Try these helpful hacks to improve your internet speed. Or if you just want more bang for your buck, check out providers near you with more speed for the price. Either way, we’ll help you find what you need.View providers near me
Rather chat? Give us a call: (844) 451-2720Rather chat? Give us a call: (844) 451-2720
Pro Tip: For best results, use an Ethernet cord to connect your router or modem directly to your device before you run the test.
How much data does Netflix use?
Streaming video generally consumes a lot of data, and Netflix is no exception. You’ll go through around 1 GB of data in 20 minutes if you’re streaming in HD, compared to every 667 hours for typical internet browsing. For more information on streaming with a data cap, you can check out our full guide here.
|Time to 1 GB
|0.09 GB per hour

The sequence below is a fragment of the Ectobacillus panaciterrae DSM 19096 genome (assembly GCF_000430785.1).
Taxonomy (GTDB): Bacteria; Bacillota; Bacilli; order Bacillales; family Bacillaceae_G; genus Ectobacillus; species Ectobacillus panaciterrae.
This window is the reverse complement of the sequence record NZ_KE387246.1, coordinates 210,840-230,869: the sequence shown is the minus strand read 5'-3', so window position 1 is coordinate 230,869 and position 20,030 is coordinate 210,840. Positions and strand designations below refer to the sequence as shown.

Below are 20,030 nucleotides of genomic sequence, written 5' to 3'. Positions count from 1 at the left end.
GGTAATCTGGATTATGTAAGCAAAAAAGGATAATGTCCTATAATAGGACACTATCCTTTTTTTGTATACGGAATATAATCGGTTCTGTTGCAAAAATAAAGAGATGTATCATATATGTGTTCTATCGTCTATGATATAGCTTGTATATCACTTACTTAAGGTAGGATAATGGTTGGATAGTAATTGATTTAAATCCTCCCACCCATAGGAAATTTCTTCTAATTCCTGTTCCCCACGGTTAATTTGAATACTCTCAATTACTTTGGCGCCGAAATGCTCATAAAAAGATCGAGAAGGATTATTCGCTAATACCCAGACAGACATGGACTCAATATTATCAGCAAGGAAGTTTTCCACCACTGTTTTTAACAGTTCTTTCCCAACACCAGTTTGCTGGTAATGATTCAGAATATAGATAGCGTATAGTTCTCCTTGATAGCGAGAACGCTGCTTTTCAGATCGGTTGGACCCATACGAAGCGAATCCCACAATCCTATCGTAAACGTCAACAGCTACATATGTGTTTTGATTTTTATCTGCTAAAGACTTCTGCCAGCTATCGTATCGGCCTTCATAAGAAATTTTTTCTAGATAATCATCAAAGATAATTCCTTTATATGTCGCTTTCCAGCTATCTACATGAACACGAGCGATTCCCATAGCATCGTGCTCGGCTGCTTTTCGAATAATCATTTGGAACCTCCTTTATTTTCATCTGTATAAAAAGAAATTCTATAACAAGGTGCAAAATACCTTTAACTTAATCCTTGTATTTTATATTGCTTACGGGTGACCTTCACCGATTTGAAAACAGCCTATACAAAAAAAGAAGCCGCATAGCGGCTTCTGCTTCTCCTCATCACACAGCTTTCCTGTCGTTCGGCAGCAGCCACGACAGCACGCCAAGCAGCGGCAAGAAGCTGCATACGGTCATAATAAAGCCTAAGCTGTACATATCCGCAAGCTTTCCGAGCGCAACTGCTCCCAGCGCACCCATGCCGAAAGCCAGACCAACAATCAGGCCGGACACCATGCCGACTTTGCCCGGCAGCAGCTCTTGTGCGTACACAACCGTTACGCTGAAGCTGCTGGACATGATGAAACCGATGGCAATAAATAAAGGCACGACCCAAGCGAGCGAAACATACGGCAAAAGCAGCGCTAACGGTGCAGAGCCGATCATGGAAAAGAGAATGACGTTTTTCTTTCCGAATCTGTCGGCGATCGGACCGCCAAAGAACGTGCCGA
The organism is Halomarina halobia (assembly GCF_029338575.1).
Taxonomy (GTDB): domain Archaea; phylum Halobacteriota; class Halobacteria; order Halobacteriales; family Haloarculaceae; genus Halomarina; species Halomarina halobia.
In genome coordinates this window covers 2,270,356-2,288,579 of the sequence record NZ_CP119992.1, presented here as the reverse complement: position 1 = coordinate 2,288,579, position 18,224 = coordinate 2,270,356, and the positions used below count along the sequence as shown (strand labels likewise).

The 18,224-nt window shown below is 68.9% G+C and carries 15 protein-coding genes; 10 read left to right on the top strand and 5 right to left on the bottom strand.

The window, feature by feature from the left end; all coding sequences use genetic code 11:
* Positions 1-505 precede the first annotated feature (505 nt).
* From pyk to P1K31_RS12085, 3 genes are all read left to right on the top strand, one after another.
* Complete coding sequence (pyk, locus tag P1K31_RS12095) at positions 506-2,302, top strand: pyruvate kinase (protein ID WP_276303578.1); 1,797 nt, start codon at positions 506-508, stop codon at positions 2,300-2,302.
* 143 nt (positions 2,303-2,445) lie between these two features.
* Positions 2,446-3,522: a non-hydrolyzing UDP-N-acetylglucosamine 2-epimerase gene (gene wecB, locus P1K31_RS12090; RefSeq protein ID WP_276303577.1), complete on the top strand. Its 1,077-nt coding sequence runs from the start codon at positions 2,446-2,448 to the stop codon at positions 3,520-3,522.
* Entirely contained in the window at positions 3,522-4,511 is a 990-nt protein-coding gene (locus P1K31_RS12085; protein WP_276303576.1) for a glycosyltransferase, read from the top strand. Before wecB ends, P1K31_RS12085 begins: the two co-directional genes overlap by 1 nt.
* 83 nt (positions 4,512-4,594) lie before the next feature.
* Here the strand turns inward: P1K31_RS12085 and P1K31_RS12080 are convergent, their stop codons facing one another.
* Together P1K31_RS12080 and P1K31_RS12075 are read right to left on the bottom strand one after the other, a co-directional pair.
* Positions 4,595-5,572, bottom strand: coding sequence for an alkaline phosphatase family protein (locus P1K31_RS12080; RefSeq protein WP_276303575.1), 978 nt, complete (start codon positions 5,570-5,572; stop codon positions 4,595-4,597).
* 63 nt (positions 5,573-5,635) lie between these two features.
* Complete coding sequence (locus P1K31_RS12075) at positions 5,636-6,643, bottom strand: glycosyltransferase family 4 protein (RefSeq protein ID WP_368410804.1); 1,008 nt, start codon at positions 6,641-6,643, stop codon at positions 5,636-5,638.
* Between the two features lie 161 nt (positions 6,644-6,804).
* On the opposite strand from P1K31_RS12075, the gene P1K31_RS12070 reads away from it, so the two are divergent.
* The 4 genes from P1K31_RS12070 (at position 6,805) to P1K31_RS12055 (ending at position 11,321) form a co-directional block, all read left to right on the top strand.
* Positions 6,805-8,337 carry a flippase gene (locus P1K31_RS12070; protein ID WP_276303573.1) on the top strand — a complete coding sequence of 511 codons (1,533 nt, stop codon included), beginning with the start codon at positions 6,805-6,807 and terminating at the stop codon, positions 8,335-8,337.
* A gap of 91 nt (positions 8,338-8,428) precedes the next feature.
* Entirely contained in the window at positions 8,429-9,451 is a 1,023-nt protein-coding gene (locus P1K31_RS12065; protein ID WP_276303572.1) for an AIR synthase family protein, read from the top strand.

|0.072 GB per hour
|Streaming Netflix in SD
|0.7 GB per hour
|Streaming Netflix in HD
|3 GB per hour
|Streaming Netflix in 4K
|7 GB per hour
Is Netflix worth it?
Netflix is the top streaming service for a reason: It outspends and outproduces its competition, and its first-class tech ensures you won’t see much of that dreaded buffering wheel. At $22.99/mo. for HD streaming, it is one of the more expensive services around, but Netflix still delivers the goods for most people.
Written by:Joe Supan
Principal Writer, Broadband Content
Joe is a senior writer for CNET covering home technology and broadband. Prior to joining CNET, Joe led MYMOVE’s moving coverage and reported on broadband policy, the digital divide, and privacy issues for the br… Read more
Edited by:Robin Layton
Editor, Broadband Content
FeaturedAmericans already subscribe to three streaming services on average. Is there room for more? Joe Supan — 3 min read
FeaturedHow to improve your streaming quality to get the best picture Camryn Smith — 3 min read
FeaturedA beginner’s guide to using the internet for entertainment Taylor Gadsden — 3 min read
Friday, February 23, 2024The average adult spends over seven hours online – here’s how you can manage your screen time
Camryn Smith — 5 min read
Friday, February 23, 2024What is municipal broadband?
Robin Layton — 3 min read
Thursday, February 22, 2024How to control your TV with Alexa
Lisa Iscrupe — 4 min read